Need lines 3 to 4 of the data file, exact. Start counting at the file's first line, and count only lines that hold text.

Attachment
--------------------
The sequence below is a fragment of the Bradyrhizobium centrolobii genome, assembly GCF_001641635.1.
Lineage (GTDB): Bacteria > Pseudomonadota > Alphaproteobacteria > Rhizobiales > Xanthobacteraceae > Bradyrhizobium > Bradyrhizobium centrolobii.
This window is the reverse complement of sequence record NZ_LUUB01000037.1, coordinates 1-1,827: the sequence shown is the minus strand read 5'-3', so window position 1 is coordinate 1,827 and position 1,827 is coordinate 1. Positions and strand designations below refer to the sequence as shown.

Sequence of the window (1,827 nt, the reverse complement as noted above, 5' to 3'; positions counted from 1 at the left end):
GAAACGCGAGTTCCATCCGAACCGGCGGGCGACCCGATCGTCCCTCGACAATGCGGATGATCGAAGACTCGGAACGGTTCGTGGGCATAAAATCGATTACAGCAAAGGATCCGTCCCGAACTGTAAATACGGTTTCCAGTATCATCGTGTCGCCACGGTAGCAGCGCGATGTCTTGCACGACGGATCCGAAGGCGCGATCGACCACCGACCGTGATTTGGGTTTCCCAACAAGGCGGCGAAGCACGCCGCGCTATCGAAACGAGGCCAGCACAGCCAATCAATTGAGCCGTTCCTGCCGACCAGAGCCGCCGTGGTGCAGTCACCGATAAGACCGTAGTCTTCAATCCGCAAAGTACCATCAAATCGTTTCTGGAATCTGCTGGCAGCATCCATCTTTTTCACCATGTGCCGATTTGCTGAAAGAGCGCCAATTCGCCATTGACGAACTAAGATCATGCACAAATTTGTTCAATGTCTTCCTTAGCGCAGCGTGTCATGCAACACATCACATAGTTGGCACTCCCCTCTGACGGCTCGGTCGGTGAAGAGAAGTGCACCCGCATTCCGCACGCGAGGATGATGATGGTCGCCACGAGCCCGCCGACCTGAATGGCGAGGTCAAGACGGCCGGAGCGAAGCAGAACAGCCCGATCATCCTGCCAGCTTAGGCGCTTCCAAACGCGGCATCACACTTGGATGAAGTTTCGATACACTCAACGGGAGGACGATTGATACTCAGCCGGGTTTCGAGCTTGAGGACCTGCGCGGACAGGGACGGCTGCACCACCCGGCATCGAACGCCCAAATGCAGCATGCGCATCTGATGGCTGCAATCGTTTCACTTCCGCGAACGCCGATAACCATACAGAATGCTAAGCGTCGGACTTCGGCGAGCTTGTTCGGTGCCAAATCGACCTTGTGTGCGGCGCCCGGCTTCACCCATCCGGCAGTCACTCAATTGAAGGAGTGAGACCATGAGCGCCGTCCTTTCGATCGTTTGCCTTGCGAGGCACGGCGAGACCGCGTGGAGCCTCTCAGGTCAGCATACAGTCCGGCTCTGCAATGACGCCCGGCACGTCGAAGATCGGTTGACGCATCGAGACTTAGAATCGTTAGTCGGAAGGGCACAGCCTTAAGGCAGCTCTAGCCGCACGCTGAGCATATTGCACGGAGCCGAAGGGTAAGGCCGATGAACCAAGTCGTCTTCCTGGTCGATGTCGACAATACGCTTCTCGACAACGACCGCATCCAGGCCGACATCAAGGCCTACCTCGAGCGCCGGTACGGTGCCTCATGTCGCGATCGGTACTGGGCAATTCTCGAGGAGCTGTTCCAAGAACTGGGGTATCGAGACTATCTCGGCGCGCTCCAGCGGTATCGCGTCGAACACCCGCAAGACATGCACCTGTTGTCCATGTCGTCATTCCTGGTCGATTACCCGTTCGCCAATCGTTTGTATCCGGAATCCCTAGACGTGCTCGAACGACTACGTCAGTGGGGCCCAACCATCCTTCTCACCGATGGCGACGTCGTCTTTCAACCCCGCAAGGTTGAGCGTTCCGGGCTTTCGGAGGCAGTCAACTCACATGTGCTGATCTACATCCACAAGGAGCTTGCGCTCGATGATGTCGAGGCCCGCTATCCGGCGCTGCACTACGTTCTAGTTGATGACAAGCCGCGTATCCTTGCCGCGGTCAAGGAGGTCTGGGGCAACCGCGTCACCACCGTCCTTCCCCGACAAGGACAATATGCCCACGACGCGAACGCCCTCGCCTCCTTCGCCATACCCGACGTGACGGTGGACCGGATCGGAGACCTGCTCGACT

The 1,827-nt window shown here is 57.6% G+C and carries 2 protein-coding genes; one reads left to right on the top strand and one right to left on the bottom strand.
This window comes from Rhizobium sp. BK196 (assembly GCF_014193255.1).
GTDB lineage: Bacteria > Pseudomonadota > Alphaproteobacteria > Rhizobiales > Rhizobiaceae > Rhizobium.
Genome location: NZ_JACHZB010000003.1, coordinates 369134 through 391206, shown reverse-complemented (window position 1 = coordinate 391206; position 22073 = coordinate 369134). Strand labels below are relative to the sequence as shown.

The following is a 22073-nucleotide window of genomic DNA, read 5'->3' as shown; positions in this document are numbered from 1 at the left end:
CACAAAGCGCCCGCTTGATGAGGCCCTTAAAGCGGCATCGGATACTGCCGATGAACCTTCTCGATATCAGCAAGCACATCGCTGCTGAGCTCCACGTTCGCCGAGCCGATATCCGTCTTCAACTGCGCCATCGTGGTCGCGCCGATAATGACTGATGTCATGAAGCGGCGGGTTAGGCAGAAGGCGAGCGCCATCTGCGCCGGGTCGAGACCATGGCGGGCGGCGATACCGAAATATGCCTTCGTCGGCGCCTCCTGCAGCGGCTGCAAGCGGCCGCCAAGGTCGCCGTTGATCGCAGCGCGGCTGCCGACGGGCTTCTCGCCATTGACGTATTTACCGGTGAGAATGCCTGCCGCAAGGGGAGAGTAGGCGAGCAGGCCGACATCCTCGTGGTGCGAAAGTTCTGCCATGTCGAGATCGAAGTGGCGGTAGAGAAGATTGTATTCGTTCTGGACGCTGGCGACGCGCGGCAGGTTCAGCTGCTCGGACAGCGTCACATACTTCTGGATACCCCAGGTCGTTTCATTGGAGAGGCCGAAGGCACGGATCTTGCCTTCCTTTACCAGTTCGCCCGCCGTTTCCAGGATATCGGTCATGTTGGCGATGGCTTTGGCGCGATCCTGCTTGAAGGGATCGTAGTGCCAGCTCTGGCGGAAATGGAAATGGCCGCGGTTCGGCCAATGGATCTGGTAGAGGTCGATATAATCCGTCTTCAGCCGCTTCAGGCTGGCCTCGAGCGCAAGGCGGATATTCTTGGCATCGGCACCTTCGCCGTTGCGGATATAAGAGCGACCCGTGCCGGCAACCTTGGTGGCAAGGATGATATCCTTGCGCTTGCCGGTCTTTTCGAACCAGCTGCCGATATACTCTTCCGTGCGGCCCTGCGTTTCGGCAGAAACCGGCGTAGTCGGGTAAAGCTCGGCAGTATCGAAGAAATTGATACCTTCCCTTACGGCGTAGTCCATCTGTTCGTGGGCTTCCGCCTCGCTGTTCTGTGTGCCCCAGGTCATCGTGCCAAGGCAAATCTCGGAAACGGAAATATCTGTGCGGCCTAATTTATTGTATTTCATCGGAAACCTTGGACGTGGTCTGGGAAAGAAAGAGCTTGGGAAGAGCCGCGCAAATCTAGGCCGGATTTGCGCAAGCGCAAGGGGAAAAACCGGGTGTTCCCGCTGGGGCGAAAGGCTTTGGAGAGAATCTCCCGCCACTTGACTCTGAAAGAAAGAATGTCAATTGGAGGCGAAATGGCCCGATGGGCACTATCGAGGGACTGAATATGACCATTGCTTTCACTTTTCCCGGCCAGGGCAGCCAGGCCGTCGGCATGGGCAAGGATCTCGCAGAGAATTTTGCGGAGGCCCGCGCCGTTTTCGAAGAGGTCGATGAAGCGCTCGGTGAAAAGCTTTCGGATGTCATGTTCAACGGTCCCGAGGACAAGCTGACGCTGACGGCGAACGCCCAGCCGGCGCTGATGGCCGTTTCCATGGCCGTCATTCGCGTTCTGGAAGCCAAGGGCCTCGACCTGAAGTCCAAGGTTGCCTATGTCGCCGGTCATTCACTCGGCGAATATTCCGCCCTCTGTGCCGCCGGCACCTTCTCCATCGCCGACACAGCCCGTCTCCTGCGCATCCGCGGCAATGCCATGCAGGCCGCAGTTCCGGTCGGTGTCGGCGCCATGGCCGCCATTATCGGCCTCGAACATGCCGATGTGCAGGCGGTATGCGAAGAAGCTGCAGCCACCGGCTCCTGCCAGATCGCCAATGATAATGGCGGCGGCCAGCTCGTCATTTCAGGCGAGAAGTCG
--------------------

This window is the reverse complement of sequence record NZ_LUUB01000037.1, coordinates 1-1,827: the sequence shown is the minus strand read 5'-3', so window position 1 is coordinate 1,827 and position 1,827 is coordinate 1. Positions and strand designations below refer to the sequence as shown.

Sequence of the window (1,827 nt, the reverse complement as noted above, 5' to 3'; positions counted from 1 at the left end):